I have always loved blue and white. There is something about the combination of blue and white that captures my imagination. I seem to find it soothing yet also captivating. When I went to Santorini in the Greek Islands in 2002, the stunning combination of blue and white made my heart sing. I had never seen so much blue and white in one place. The white washed walls of the buildings combined with the azure blue of the Agean sea was simply breathtaking.
As a girl, I fell in love with my mother’s Willow pattern dinner set. It was always brought out for celebration meals and for dinner parties. I learned to associate it with special occasions. I think this where my love of blue and white porcelain began.
My mum has always had an appreciation for fine china. I was barely out of my teens when Mum started buying me small pieces of Wedgwood Jasperware which is also blue and white (it does come in other colours but the blue and white is by far the most popular). I was 22 when I first packed my backpack and set off on a solo trip to Europe. This was in the days before mobile phones and email (I can almost hear the young people hyperventilating at the thought of being so unconnected. I wrote postcards, long letters and made reverse phone calls once a month. Imagine that!). Whilst in London I spent money on Wedgwood as a souvenir; I figured I would have something to show at the end of my travels unlike many of my antipodean contemporaries who appeared to be spending any loose change on alcohol. Lots of alcohol. And so my collection started.
Back in 1999, I was living in London. Aaron (who was then my boyfriend) was studying law in Leiden in the Netherlands and was unable to be with me for my birthday. Aaron was a little late and rushed in purchasing a gift for me and as a result it seems he didn’t give quite enough consideration as to how he packed the antique blue and white Delft plate.
My diary entry from that day reads:
My present arrived from Aaron. It was an antique Delft plate. I stress ‘was’ as it is now in many pieces. My dear, sweet boy has learned an expensive lesson – one can’t send fragile things through the mail without proper packaging and insurance.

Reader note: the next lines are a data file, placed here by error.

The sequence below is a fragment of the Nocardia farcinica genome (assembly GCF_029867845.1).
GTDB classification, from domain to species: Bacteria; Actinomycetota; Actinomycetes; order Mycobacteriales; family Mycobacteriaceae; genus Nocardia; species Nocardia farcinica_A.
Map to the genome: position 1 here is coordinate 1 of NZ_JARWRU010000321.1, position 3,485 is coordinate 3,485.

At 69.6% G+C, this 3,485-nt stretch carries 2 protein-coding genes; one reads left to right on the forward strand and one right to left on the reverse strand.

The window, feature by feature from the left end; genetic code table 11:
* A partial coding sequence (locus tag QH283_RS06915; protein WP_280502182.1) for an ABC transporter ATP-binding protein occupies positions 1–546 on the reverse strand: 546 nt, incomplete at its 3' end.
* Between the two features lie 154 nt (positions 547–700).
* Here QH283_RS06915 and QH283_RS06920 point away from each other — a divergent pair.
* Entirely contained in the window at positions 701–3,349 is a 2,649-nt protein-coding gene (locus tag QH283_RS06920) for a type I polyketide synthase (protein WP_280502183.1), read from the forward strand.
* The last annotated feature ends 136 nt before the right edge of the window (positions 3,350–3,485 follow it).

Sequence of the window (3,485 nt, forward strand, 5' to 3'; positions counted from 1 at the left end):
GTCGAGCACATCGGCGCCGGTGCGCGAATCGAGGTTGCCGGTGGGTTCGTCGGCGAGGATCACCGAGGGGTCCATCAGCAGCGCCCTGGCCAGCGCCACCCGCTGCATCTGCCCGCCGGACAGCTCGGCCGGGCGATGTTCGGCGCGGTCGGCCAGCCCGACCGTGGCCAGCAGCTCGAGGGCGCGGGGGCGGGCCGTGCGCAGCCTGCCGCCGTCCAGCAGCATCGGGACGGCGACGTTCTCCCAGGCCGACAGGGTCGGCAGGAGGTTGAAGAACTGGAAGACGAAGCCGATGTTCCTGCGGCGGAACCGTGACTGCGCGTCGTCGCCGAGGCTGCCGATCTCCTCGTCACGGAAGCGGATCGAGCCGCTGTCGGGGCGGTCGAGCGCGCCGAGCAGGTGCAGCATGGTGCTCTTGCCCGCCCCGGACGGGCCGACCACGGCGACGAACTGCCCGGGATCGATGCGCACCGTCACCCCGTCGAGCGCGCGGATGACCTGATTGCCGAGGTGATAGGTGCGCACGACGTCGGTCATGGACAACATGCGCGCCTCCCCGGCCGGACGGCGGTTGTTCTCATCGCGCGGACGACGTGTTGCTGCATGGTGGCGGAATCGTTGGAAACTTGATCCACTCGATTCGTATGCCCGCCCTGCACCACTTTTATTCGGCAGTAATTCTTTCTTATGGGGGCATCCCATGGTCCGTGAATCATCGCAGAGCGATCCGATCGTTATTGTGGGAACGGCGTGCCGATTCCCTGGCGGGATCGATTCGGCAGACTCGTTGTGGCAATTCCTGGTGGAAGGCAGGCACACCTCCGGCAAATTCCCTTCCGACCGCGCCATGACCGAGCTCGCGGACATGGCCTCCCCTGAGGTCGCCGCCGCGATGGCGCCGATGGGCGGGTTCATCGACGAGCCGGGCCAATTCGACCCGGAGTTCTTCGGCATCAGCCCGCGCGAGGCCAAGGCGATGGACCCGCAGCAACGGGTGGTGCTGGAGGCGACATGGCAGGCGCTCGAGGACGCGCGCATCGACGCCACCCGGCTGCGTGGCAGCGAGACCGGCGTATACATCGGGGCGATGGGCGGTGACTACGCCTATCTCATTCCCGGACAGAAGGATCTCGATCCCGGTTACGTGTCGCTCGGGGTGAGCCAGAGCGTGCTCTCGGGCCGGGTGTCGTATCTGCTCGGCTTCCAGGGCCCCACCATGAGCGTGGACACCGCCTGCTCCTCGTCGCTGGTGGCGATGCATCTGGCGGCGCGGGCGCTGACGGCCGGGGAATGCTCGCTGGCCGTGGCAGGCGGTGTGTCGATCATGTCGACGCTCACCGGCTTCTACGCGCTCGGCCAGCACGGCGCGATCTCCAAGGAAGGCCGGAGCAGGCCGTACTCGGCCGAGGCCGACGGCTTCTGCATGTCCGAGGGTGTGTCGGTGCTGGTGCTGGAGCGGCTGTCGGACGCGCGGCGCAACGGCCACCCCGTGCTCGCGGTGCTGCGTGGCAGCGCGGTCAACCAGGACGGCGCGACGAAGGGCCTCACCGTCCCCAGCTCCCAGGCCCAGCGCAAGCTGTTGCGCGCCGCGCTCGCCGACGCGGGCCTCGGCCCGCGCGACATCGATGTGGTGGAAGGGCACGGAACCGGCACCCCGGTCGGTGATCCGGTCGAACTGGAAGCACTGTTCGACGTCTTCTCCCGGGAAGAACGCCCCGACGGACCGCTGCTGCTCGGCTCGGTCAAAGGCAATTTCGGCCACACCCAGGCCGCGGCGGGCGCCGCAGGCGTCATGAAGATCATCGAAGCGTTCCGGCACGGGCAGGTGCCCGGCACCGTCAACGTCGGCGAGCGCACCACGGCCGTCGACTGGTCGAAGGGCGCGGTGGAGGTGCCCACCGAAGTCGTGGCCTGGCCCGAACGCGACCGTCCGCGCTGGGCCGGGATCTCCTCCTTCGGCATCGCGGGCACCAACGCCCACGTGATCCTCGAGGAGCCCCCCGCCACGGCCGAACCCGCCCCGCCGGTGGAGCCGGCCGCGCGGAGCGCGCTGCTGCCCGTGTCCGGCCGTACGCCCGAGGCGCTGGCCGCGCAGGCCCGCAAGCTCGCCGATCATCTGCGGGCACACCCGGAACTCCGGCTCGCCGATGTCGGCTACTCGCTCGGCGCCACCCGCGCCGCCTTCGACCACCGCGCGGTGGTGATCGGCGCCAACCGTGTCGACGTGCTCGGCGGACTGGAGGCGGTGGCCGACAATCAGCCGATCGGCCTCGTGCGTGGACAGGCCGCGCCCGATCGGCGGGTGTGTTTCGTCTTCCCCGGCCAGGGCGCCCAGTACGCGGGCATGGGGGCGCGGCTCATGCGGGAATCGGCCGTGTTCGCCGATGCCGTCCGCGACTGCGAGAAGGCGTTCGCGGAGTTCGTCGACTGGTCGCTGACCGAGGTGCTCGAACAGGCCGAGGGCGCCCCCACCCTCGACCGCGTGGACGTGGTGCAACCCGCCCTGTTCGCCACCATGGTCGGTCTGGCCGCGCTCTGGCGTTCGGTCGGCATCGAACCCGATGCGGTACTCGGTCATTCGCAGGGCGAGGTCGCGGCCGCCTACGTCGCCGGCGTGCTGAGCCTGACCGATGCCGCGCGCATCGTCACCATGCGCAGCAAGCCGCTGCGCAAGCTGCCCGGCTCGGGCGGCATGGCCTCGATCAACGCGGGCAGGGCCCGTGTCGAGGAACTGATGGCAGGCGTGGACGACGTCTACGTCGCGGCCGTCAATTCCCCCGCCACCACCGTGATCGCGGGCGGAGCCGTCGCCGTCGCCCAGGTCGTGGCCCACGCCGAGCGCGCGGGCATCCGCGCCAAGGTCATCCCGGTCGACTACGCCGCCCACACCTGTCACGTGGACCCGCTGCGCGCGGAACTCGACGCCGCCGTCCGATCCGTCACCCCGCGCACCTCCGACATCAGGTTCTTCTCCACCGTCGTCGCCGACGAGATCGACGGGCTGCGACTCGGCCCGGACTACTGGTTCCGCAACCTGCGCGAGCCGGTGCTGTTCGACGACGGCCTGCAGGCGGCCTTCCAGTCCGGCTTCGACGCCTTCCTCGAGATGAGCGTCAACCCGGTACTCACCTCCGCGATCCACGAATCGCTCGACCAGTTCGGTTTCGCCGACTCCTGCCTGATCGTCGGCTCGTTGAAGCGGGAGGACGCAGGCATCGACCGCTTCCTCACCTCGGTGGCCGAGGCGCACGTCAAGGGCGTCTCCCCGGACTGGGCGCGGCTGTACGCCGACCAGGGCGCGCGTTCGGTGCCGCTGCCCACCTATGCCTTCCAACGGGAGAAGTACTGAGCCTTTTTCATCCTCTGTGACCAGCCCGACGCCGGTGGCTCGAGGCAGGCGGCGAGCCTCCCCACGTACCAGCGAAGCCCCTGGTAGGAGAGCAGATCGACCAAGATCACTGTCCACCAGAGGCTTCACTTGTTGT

I cried. I think Aaron almost cried too. He was a 22 year old student who had spent $150 on a present. Incidentally I still have the broken plate. One day I hope to do some sort of mosaic project with it. I’m not overly arty or crafty so we will have to see if that ever eventuates.
Aaron, to make up for his thoughtless packing, bought me another Delft plate. We visited Delft while he was living in Leiden and it is a stunning town. That plate used to hang in my kitchen but is now hanging in the new version of our house.
Aaron collated a good portion of my blue and white porcelain and has hung it on the wall of my butler’s pantry (which is also the laundry but butler’s pantry sounds dead posh). I like the mix of styles. There is of course the Delft plate in the centre but there is also a Spode plate that my mother bought me and also a Spode Blue Italian soap dish, there is a tile from Denia in Spain where I stayed at my cousin, Karen’s villa and a small English bowl. My latest acquisition came from my mother-in-law. It is a plate from Skimming Stones and the design is called ‘Big Metal Tree’. The Hills Hoist clothes line was an Australian invention and has really become an icon of Australian suburbia. Every yard in the 1950s and 1960s would have had one. Most Australian kids have memories of swinging on the clothesline in the garden. Aaron’s grandpa in Queensland has an amazing one. It is so big, you can get multiple loads of washing on at once. This plate was designed in Melbourne but made in Arita, Japan.
As I prepare school lunches or sort washing, this collection should hopefully bring me just a little bit of calm, tranquility and a chance to reflect on the stories and people behind these plates.